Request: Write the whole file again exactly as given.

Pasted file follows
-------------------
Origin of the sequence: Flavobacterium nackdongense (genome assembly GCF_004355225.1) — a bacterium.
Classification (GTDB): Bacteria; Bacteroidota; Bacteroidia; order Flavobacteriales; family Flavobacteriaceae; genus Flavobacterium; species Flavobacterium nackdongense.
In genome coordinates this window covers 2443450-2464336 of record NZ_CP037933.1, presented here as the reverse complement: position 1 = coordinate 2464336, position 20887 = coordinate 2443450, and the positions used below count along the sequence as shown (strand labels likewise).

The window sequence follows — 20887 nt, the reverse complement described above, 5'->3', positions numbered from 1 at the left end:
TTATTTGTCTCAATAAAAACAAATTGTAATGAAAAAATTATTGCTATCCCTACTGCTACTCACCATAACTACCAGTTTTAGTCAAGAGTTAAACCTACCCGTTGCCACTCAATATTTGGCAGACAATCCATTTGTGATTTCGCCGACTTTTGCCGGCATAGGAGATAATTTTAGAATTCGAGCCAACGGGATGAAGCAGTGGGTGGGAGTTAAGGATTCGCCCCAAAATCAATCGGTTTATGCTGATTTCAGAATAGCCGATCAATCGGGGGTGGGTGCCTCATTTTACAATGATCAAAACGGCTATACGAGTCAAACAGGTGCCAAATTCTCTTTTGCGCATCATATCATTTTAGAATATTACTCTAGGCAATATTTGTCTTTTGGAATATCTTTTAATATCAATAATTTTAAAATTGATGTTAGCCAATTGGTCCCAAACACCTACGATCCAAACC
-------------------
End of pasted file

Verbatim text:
Origin of the sequence: Flavobacterium nackdongense (genome assembly GCF_004355225.1) — a bacterium.
Classification (GTDB): Bacteria; Bacteroidota; Bacteroidia; order Flavobacteriales; family Flavobacteriaceae; genus Flavobacterium; species Flavobacterium nackdongense.
In genome coordinates this window covers 2443450-2464336 of record NZ_CP037933.1, presented here as the reverse complement: position 1 = coordinate 2464336, position 20887 = coordinate 2443450, and the positions used below count along the sequence as shown (strand labels likewise).

The window sequence follows — 20887 nt, the reverse complement described above, 5'->3', positions numbered from 1 at the left end:
TTATTTGTCTCAATAAAAACAAATTGTAATGAAAAAATTATTGCTATCCCTACTGCTACTCACCATAACTACCAGTTTTAGTCAAGAGTTAAACCTACCCGTTGCCACTCAATATTTGGCAGACAATCCATTTGTGATTTCGCCGACTTTTGCCGGCATAGGAGATAATTTTAGAATTCGAGCCAACGGGATGAAGCAGTGGGTGGGAGTTAAGGATTCGCCCCAAAATCAATCGGTTTATGCTGATTTCAGAATAGCCGATCAATCGGGGGTGGGTGCCTCATTTTACAATGATCAAAACGGCTATACGAGTCAAACAGGTGCCAAATTCTCTTTTGCGCATCATATCATTTTAGAATATTACTCTAGGCAATATTTGTCTTTTGGAATATCTTTTAATATCAATAATTTTAAAATTGATGTTAGCCAATTGGTCCCAAACACCTACGATCCAAACC